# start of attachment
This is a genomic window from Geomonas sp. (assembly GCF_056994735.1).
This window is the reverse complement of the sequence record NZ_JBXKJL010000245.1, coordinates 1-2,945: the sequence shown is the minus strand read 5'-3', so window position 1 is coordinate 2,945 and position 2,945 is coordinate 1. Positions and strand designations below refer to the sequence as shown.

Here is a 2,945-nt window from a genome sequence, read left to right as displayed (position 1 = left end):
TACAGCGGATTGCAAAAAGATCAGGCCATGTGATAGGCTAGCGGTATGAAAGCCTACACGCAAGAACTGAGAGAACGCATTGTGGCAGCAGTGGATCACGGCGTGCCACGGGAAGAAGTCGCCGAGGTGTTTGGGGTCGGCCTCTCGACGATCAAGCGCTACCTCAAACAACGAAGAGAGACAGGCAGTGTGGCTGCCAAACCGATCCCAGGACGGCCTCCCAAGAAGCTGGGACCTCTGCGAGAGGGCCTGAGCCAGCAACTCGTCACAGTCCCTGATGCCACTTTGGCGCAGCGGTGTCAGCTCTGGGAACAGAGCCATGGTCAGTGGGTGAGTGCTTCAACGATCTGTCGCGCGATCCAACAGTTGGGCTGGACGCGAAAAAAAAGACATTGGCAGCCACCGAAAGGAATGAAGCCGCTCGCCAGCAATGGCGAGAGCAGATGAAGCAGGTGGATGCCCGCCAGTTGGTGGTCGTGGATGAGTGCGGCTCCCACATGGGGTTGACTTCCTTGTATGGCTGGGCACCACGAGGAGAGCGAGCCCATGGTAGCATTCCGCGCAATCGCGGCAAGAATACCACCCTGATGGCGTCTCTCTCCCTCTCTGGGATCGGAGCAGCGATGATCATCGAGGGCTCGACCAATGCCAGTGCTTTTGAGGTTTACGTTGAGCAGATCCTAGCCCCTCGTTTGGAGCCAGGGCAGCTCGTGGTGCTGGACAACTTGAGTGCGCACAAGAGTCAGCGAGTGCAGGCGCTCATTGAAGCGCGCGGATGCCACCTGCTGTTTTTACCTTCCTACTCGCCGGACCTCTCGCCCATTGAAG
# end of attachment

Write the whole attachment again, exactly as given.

This is a genomic window from Geomonas sp. (assembly GCF_056994735.1).
This window is the reverse complement of the sequence record NZ_JBXKJL010000245.1, coordinates 1-2,945: the sequence shown is the minus strand read 5'-3', so window position 1 is coordinate 2,945 and position 2,945 is coordinate 1. Positions and strand designations below refer to the sequence as shown.

Here is a 2,945-nt window from a genome sequence, read left to right as displayed (position 1 = left end):
TACAGCGGATTGCAAAAAGATCAGGCCATGTGATAGGCTAGCGGTATGAAAGCCTACACGCAAGAACTGAGAGAACGCATTGTGGCAGCAGTGGATCACGGCGTGCCACGGGAAGAAGTCGCCGAGGTGTTTGGGGTCGGCCTCTCGACGATCAAGCGCTACCTCAAACAACGAAGAGAGACAGGCAGTGTGGCTGCCAAACCGATCCCAGGACGGCCTCCCAAGAAGCTGGGACCTCTGCGAGAGGGCCTGAGCCAGCAACTCGTCACAGTCCCTGATGCCACTTTGGCGCAGCGGTGTCAGCTCTGGGAACAGAGCCATGGTCAGTGGGTGAGTGCTTCAACGATCTGTCGCGCGATCCAACAGTTGGGCTGGACGCGAAAAAAAAGACATTGGCAGCCACCGAAAGGAATGAAGCCGCTCGCCAGCAATGGCGAGAGCAGATGAAGCAGGTGGATGCCCGCCAGTTGGTGGTCGTGGATGAGTGCGGCTCCCACATGGGGTTGACTTCCTTGTATGGCTGGGCACCACGAGGAGAGCGAGCCCATGGTAGCATTCCGCGCAATCGCGGCAAGAATACCACCCTGATGGCGTCTCTCTCCCTCTCTGGGATCGGAGCAGCGATGATCATCGAGGGCTCGACCAATGCCAGTGCTTTTGAGGTTTACGTTGAGCAGATCCTAGCCCCTCGTTTGGAGCCAGGGCAGCTCGTGGTGCTGGACAACTTGAGTGCGCACAAGAGTCAGCGAGTGCAGGCGCTCATTGAAGCGCGCGGATGCCACCTGCTGTTTTTACCTTCCTACTCGCCGGACCTCTCGCCCATTGAAG